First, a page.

(Germany, Australia, France 08 Oct 1877–02 Jul 1968)
Turning the plough
- Other titles:
- The plough
- Not on display
- Further information
Hans Heysen was born in Hamburg and came to Australia with his parents in 1883. He studied in Adelaide under James Ashton, 1895 and Harry Gill, 1898 and under Jean Paul Laurens, Benjamin Constant and Leon Bonnat in Paris from 1899-1901. In 1908 Heysen settled at Hahndorf in South Australia and following his first exhibition in Melbourne that year established himself as a major painter of landscape, winning the Gallery's Wynne Prize for landscape nine times.
There are very few etchings by Heysen, of which this is one of the best known. He first made etchings while studying in Europe 1899-1904, or shortly after he returned, and again 1910-11. The drawing for this etching on a sheet of studies of a man ploughing with a two horse team, in the collection of the Art Gallery of South Australia. The study and etching are about the same size. A larger, fully developed charcoal drawing of the same subject was made after the etching and the Wynne Prize winning watercolour 'The toilers' in 1920. The two draught horses in these works are Polly and Jack, who were regularly brought in to plough and cultivate the soil at Heysen's property 'The Cedars' at Hahndorf. Another watercolour of them ploughing is in the Gallery's collection. Heysen was able to proof his etchings on his lithographic press, but the edition was printed by Lionel Lindsay, who encouraged Heysen to etch. 'Turning the plough' was included in the first exhibition of the Painter-Etchers Society in 1921, from which it was purchased by the Gallery.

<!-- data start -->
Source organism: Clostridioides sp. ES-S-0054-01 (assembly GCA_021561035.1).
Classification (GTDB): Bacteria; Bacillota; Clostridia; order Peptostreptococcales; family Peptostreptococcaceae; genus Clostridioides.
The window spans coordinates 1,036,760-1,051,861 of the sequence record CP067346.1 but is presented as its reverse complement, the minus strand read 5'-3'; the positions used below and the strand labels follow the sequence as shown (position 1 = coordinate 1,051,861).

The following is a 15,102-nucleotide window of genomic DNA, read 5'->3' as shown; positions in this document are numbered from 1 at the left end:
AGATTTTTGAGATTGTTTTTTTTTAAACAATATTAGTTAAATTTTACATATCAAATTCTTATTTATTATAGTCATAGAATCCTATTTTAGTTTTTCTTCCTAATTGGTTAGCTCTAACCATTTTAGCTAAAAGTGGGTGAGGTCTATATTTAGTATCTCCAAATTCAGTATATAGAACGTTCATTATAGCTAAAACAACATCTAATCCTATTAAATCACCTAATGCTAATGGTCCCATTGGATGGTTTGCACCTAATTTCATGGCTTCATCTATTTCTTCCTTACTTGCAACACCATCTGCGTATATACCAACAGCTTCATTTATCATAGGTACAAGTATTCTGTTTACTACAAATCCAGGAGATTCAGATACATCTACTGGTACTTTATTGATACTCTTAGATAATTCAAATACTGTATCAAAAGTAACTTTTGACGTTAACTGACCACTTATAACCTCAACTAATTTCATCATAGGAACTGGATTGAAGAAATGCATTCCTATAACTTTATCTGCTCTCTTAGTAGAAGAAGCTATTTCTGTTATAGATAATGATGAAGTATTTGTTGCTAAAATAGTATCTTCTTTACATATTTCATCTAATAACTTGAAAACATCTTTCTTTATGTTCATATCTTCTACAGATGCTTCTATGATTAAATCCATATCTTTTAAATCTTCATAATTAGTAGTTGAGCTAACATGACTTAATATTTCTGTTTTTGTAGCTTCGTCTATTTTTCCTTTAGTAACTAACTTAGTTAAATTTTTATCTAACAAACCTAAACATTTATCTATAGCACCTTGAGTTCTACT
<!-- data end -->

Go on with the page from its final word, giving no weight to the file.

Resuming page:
Hendrik Kolenberg and Anne Ryan, 'Australian prints from the Gallery's collection', AGNSW, 1998
- etching, black ink with plate tone on ivory wove paper
- 7.4 x 7.8cm platemark; 12.3 x 12.9cm sheet
- Signature & date
- Signed l.l., pencil "Hans Heysen.". Not dated.
- Purchased 1921
- Accession number
- © C Heysen